Grandpa Ed


Emergent Literacy

Amanda Cummings


Rationale
: Teaching phoneme identities one at a time is an effective way of helping children become more comfortable and aware of phonemes. Therefore, this lesson aims to allow children to become more comfortable with a short vowel phoneme, which can often be the most difficult to identify, by teaching it in isolation. We will work on identifying /e/ (short e). Students will learn the phoneme, a meaningful representation, and a letter symbol. We will use auditory exercises to assess if students recognize the sound in words as well as invented spelling simple words using short e.

Material:  Primary paper and pencil, chart of primary paper,  copy of book Red Gets Fed (Educational Insights. Carson, CA. 1990),  crayons and drawing paper,
stamp,  picture of old man hard of hearing, more specifically Grandpa Ed from
http://www.auburn.edu/academic/education/reading_genie/phonpics.html., and
Checklist for invented spelling:


Procedures:
  1. Today, we are going to start working on using the letters in the alphabet to write words but before we can do that we must understand a secret about our language. Each letter has a certain sound- the way the mouth moves when you say it. In order to write words we must be able to hear those sounds. It may be difficult at first but the more we work with this the better you will get at it. We are going to start with listening, saying, and writing with /e/. Let's get started.
  2. Ask: How many of you have ever asked your grandfather a question and had him say /e/, what did you say? Well that is the sound the /e/ makes or the way the mouth moves when you say it. Let me show you. When you say Ed. I hear Eeeee d. Now, whenever we say /e/ we are going to think about this picture. (Show picture of Grandpa Ed). Model for students by putting hand behind your ear and leaning forward to say /e/. Now, ask students to practice this.  Let's pretend you are Grandpa Ed and when I tell you something you cannot quite hear what I say. So you will say /e/. (Have students put their hand behind their ear, lean forward, and say /e/.) Now, let's try a tongue twister to see if you can hear /e/.  Repeat after me, "Everybody saw Eddie and the Eskimo enter the elevator on the elephant." Let's say it three more times together. See if you can hear /e/ in it. Put your hand up to your ear like Grandpa Ed when you hear it. Let's stretch out the words slowly so we can hear it easier. "Eeeverbody saw Eeeddie and the Eeeskimo enter the Eeelevator on the Eeelephant." Now this time, let's break off the /e/ in the word. "/e/verybody saw /e/ddie and /e/skimo enter the /e/levator on the /e/lephant."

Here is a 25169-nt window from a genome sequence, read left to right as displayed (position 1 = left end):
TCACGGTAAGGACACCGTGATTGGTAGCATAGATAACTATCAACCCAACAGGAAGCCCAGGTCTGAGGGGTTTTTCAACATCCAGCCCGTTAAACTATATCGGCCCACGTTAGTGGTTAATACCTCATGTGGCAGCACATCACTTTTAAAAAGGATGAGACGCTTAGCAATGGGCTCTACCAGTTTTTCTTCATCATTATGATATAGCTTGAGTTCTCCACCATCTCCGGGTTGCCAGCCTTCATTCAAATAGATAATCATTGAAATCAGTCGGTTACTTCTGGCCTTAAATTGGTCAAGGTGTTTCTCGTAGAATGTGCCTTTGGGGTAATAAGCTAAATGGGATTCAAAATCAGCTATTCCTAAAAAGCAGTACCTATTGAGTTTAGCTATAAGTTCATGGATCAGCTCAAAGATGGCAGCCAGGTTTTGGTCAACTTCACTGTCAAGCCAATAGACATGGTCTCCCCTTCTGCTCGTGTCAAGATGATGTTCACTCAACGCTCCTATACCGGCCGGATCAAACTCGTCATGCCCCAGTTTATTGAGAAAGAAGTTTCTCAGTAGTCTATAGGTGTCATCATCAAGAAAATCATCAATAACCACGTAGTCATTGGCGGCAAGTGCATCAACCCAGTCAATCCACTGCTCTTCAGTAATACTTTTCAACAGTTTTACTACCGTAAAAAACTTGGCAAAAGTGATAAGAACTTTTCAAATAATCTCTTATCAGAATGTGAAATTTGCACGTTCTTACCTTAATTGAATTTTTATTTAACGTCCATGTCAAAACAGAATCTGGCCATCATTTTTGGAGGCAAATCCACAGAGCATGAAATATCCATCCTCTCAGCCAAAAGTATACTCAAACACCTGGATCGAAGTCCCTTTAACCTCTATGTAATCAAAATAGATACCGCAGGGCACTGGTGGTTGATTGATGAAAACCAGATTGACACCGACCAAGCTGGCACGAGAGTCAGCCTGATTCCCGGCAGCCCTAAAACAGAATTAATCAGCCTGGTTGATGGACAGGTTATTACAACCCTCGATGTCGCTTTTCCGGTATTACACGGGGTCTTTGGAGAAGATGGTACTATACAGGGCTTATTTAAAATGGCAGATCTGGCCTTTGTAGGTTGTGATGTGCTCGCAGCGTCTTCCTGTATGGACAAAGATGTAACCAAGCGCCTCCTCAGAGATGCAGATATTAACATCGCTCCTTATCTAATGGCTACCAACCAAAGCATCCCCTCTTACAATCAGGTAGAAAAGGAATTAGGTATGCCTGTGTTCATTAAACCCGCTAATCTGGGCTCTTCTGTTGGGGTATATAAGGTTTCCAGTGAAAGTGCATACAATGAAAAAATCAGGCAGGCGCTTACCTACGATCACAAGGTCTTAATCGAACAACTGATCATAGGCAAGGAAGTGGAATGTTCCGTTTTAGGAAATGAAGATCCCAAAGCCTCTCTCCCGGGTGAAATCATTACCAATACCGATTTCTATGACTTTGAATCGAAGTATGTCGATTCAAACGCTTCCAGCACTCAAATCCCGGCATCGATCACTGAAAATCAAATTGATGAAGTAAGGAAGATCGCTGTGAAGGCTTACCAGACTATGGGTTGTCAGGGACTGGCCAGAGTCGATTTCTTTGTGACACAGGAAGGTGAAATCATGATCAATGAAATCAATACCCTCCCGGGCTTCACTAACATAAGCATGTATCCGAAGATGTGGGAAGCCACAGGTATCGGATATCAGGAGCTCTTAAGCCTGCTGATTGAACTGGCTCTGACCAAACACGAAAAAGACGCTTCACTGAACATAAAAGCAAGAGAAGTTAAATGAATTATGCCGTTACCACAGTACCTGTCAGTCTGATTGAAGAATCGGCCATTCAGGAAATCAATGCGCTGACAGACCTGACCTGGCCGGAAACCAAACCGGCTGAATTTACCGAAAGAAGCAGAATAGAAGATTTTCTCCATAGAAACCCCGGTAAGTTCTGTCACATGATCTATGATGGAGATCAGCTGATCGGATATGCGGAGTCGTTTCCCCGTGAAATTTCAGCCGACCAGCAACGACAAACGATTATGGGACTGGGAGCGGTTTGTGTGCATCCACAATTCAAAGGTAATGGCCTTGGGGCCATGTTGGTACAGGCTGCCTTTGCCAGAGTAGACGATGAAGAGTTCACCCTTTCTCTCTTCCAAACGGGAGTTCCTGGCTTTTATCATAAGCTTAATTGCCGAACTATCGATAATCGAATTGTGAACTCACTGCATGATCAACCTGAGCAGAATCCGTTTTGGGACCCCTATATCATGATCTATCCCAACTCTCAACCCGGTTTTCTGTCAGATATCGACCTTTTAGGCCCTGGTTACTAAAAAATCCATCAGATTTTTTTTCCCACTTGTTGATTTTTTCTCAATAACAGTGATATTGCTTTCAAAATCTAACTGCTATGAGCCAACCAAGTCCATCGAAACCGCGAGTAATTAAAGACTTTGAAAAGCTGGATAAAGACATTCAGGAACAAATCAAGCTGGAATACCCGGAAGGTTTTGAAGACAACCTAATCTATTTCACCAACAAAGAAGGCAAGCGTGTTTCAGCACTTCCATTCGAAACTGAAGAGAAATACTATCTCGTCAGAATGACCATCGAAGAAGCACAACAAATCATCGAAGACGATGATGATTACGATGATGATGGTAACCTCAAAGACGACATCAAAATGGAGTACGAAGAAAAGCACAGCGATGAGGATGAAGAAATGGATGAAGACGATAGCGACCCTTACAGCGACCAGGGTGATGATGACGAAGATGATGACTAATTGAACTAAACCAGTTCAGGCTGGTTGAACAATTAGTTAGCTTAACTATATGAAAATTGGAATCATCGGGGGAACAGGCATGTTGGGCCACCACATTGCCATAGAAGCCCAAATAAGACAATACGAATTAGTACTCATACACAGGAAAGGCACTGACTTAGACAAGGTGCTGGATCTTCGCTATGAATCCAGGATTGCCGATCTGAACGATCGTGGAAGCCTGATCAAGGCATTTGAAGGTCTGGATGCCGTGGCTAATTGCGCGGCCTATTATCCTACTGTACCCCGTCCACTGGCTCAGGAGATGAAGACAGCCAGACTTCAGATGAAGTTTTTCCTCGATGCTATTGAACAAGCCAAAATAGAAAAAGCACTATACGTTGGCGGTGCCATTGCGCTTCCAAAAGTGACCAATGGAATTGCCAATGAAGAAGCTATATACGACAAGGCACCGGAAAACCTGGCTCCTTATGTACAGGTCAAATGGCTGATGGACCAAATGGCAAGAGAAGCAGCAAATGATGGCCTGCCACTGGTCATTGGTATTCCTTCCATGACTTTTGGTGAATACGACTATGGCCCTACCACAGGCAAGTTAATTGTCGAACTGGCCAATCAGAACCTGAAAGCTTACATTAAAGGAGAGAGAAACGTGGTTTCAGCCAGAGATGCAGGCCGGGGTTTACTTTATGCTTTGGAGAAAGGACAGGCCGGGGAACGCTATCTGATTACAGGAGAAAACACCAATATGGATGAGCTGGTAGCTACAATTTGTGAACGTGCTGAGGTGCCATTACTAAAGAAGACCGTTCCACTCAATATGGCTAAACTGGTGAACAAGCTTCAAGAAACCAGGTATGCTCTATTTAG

3.  Have students work on the letter symbol for /e/.  Students will use primary paper and a pencil. Demonstrate making an e. Say: Get in the center of the space below the fence, go toward the door (right) up to touch the fence, around and up. Walk around and check students work, get them to practice four more times after you put a stamp on their paper. 
  4. Let me show you how to find the /e/ in a word.  I am going to stretch out the word pest and listen for /e/ like Grandpa Ed would say.  Pppp -eeeee... Did you hear it?  I hear what Grandpa Ed saying /e/ in pest. 
  5. Call on students to identify if they recognize /e/ in the following words. Do you hear /e/ in bed or cot? Do you hear pet or cat? Smell or stink? Dress or shirt. It is important that we listen for those sounds when we hear words and when we want to write words. 
  6. Say "Red is Meg's family pet. He wakes up everyone in his family begging for food, but everyone wants to sleep. Will they get up and feed Red breakfast or will they keep on sleeping? Let's read to find out." Read Red Gets Fed to the students. Talk about the story, and then reread the story. Ask students to raise their hand if they hear a word with /e/. We will make a list of the words on a chart so that they students make be exposed to /e/ within a word.
  7. Now we will work on the spelling of words with e. I will explain to my students that they may not know how to spell every word but I want them to try their best.  I will give students a word and on their primary paper they will use invented spelling and their new understanding of the /e/ to write the word.  They will write the following words: bell, flag, net, sled, crab, nest, dress. Talk about each word making sure students understand the meaning of each word. If time, allow them to rewrite the word on a separate piece of paper and illustrate their word. Display their work.  
  8.  For assessment, check students' written work to determine if they understood /e/ in their invented spelling. See checklist for written work in materials.  Work with students individually asking them to say other words I will provide such as (smell, bat, nod, west, crept, cap, pit, Ned). They will act like Grandpa Ed if they hear /e/ in the word. This will allow you to see if they have understood the sound /e/ and how the mouth moves as well as if they can apply that to our written language.


Reference:

Murray, Bruce.  The Reading Genie. 'Overview: How Children Learn to Read Words.' http://www.auburn.edu/academic/education/reading_genie/overview.html.

Murray, Bruce. The Reading Genie. 'Making Friends with Phonemes'
http://www.auburn.edu/academic/education/reading_genie/phon.html

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